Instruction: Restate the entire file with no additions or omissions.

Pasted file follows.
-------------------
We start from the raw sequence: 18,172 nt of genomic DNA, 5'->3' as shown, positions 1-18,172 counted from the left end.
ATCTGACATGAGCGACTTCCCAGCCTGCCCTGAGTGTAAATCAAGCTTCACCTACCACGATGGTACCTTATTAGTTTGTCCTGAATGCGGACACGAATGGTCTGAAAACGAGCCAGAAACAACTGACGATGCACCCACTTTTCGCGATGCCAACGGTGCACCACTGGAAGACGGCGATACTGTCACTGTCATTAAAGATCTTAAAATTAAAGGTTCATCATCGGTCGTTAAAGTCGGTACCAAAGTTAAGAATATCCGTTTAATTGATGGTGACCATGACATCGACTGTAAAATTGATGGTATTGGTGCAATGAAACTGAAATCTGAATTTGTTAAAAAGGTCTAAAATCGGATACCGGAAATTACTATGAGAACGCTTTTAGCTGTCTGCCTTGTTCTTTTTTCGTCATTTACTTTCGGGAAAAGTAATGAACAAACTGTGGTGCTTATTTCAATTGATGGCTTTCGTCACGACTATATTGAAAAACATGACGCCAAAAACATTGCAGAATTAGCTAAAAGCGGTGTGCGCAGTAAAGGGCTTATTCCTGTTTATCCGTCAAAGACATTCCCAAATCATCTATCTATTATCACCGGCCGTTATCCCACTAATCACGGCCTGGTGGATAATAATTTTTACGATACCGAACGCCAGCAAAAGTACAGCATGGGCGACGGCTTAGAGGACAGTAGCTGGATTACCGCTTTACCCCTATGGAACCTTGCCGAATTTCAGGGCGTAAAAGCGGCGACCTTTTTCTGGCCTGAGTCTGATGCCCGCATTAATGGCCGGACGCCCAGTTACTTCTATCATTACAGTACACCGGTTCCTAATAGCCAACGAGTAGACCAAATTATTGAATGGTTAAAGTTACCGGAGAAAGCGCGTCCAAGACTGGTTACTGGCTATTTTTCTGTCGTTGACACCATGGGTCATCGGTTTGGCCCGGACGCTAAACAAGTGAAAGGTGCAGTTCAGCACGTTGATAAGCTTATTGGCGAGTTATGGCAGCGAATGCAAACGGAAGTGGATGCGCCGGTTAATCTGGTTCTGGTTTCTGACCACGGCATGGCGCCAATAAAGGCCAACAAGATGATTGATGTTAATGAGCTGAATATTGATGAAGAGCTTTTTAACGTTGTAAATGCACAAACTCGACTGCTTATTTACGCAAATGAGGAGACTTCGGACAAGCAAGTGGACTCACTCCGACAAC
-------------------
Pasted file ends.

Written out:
We start from the raw sequence: 18,172 nt of genomic DNA, 5'->3' as shown, positions 1-18,172 counted from the left end.
ATCTGACATGAGCGACTTCCCAGCCTGCCCTGAGTGTAAATCAAGCTTCACCTACCACGATGGTACCTTATTAGTTTGTCCTGAATGCGGACACGAATGGTCTGAAAACGAGCCAGAAACAACTGACGATGCACCCACTTTTCGCGATGCCAACGGTGCACCACTGGAAGACGGCGATACTGTCACTGTCATTAAAGATCTTAAAATTAAAGGTTCATCATCGGTCGTTAAAGTCGGTACCAAAGTTAAGAATATCCGTTTAATTGATGGTGACCATGACATCGACTGTAAAATTGATGGTATTGGTGCAATGAAACTGAAATCTGAATTTGTTAAAAAGGTCTAAAATCGGATACCGGAAATTACTATGAGAACGCTTTTAGCTGTCTGCCTTGTTCTTTTTTCGTCATTTACTTTCGGGAAAAGTAATGAACAAACTGTGGTGCTTATTTCAATTGATGGCTTTCGTCACGACTATATTGAAAAACATGACGCCAAAAACATTGCAGAATTAGCTAAAAGCGGTGTGCGCAGTAAAGGGCTTATTCCTGTTTATCCGTCAAAGACATTCCCAAATCATCTATCTATTATCACCGGCCGTTATCCCACTAATCACGGCCTGGTGGATAATAATTTTTACGATACCGAACGCCAGCAAAAGTACAGCATGGGCGACGGCTTAGAGGACAGTAGCTGGATTACCGCTTTACCCCTATGGAACCTTGCCGAATTTCAGGGCGTAAAAGCGGCGACCTTTTTCTGGCCTGAGTCTGATGCCCGCATTAATGGCCGGACGCCCAGTTACTTCTATCATTACAGTACACCGGTTCCTAATAGCCAACGAGTAGACCAAATTATTGAATGGTTAAAGTTACCGGAGAAAGCGCGTCCAAGACTGGTTACTGGCTATTTTTCTGTCGTTGACACCATGGGTCATCGGTTTGGCCCGGACGCTAAACAAGTGAAAGGTGCAGTTCAGCACGTTGATAAGCTTATTGGCGAGTTATGGCAGCGAATGCAAACGGAAGTGGATGCGCCGGTTAATCTGGTTCTGGTTTCTGACCACGGCATGGCGCCAATAAAGGCCAACAAGATGATTGATGTTAATGAGCTGAATATTGATGAAGAGCTTTTTAACGTTGTAAATGCACAAACTCGACTGCTTATTTACGCAAATGAGGAGACTTCGGACAAGCAAGTGGACTCACTCCGACAAC